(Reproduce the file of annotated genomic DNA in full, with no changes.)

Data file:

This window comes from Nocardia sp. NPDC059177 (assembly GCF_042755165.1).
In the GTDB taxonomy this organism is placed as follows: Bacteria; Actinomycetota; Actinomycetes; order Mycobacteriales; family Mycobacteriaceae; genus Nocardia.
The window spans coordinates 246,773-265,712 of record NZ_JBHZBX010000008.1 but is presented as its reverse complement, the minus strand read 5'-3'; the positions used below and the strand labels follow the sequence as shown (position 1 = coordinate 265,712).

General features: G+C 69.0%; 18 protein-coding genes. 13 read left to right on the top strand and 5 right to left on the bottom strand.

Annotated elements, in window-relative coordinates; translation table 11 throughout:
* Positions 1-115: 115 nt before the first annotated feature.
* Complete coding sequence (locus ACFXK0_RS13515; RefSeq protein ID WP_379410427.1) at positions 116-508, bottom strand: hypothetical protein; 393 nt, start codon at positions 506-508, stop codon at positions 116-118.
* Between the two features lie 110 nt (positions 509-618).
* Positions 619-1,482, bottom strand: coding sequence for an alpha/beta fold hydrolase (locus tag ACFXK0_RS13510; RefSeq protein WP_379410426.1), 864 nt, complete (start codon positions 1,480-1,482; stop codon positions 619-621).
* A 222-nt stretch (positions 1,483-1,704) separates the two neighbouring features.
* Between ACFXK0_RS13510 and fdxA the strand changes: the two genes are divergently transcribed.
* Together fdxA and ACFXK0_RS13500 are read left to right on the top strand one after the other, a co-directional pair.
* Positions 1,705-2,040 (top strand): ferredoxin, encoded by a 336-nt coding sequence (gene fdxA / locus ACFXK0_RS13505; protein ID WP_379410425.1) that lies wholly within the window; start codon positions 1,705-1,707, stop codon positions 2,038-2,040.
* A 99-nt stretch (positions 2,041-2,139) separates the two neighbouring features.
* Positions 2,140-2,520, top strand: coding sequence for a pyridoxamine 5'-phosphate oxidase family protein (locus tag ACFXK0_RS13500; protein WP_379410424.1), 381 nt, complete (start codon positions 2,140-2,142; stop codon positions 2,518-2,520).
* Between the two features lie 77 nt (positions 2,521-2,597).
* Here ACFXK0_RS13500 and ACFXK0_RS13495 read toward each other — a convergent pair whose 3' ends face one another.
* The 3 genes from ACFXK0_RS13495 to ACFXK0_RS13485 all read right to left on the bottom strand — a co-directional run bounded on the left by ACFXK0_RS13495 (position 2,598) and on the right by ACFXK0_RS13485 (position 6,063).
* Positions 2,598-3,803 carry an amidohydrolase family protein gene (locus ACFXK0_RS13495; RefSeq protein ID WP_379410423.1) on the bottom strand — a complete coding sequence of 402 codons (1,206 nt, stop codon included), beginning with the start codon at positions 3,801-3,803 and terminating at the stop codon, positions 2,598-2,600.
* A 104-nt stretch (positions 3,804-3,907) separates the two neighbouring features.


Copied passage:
This window comes from Nocardia sp. NPDC059177 (assembly GCF_042755165.1).
In the GTDB taxonomy this organism is placed as follows: Bacteria; Actinomycetota; Actinomycetes; order Mycobacteriales; family Mycobacteriaceae; genus Nocardia.
The window spans coordinates 246,773-265,712 of record NZ_JBHZBX010000008.1 but is presented as its reverse complement, the minus strand read 5'-3'; the positions used below and the strand labels follow the sequence as shown (position 1 = coordinate 265,712).

General features: G+C 69.0%; 18 protein-coding genes. 13 read left to right on the top strand and 5 right to left on the bottom strand.

Annotated elements, in window-relative coordinates; translation table 11 throughout:
* Positions 1-115: 115 nt before the first annotated feature.
* Complete coding sequence (locus ACFXK0_RS13515; RefSeq protein ID WP_379410427.1) at positions 116-508, bottom strand: hypothetical protein; 393 nt, start codon at positions 506-508, stop codon at positions 116-118.
* Between the two features lie 110 nt (positions 509-618).
* Positions 619-1,482, bottom strand: coding sequence for an alpha/beta fold hydrolase (locus tag ACFXK0_RS13510; RefSeq protein WP_379410426.1), 864 nt, complete (start codon positions 1,480-1,482; stop codon positions 619-621).
* A 222-nt stretch (positions 1,483-1,704) separates the two neighbouring features.
* Between ACFXK0_RS13510 and fdxA the strand changes: the two genes are divergently transcribed.
* Together fdxA and ACFXK0_RS13500 are read left to right on the top strand one after the other, a co-directional pair.
* Positions 1,705-2,040 (top strand): ferredoxin, encoded by a 336-nt coding sequence (gene fdxA / locus ACFXK0_RS13505; protein ID WP_379410425.1) that lies wholly within the window; start codon positions 1,705-1,707, stop codon positions 2,038-2,040.
* A 99-nt stretch (positions 2,041-2,139) separates the two neighbouring features.
* Positions 2,140-2,520, top strand: coding sequence for a pyridoxamine 5'-phosphate oxidase family protein (locus tag ACFXK0_RS13500; protein WP_379410424.1), 381 nt, complete (start codon positions 2,140-2,142; stop codon positions 2,518-2,520).
* Between the two features lie 77 nt (positions 2,521-2,597).
* Here ACFXK0_RS13500 and ACFXK0_RS13495 read toward each other — a convergent pair whose 3' ends face one another.
* The 3 genes from ACFXK0_RS13495 to ACFXK0_RS13485 all read right to left on the bottom strand — a co-directional run bounded on the left by ACFXK0_RS13495 (position 2,598) and on the right by ACFXK0_RS13485 (position 6,063).
* Positions 2,598-3,803 carry an amidohydrolase family protein gene (locus ACFXK0_RS13495; RefSeq protein ID WP_379410423.1) on the bottom strand — a complete coding sequence of 402 codons (1,206 nt, stop codon included), beginning with the start codon at positions 3,801-3,803 and terminating at the stop codon, positions 2,598-2,600.
* A 104-nt stretch (positions 3,804-3,907) separates the two neighbouring features.